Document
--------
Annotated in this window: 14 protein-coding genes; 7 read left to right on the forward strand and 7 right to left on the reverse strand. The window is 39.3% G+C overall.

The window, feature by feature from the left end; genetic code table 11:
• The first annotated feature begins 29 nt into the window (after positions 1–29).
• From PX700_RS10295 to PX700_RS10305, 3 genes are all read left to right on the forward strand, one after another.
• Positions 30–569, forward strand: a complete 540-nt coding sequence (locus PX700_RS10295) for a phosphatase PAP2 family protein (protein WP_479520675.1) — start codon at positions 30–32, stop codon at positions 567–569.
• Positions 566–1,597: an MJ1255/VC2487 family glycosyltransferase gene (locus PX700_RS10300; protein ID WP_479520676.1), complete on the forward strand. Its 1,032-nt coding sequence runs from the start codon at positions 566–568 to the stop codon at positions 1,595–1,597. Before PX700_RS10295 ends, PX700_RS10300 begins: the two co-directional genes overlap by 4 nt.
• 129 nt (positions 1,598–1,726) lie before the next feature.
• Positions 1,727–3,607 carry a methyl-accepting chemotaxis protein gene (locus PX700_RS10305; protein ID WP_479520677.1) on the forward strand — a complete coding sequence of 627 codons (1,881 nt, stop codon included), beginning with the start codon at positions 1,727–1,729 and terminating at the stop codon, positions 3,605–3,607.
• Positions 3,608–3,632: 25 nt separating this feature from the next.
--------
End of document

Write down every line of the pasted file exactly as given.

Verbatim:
Annotated in this window: 14 protein-coding genes; 7 read left to right on the forward strand and 7 right to left on the reverse strand. The window is 39.3% G+C overall.

The window, feature by feature from the left end; genetic code table 11:
• The first annotated feature begins 29 nt into the window (after positions 1–29).
• From PX700_RS10295 to PX700_RS10305, 3 genes are all read left to right on the forward strand, one after another.
• Positions 30–569, forward strand: a complete 540-nt coding sequence (locus PX700_RS10295) for a phosphatase PAP2 family protein (protein WP_479520675.1) — start codon at positions 30–32, stop codon at positions 567–569.
• Positions 566–1,597: an MJ1255/VC2487 family glycosyltransferase gene (locus PX700_RS10300; protein ID WP_479520676.1), complete on the forward strand. Its 1,032-nt coding sequence runs from the start codon at positions 566–568 to the stop codon at positions 1,595–1,597. Before PX700_RS10295 ends, PX700_RS10300 begins: the two co-directional genes overlap by 4 nt.
• 129 nt (positions 1,598–1,726) lie before the next feature.
• Positions 1,727–3,607 carry a methyl-accepting chemotaxis protein gene (locus PX700_RS10305; protein ID WP_479520677.1) on the forward strand — a complete coding sequence of 627 codons (1,881 nt, stop codon included), beginning with the start codon at positions 1,727–1,729 and terminating at the stop codon, positions 3,605–3,607.
• Positions 3,608–3,632: 25 nt separating this feature from the next.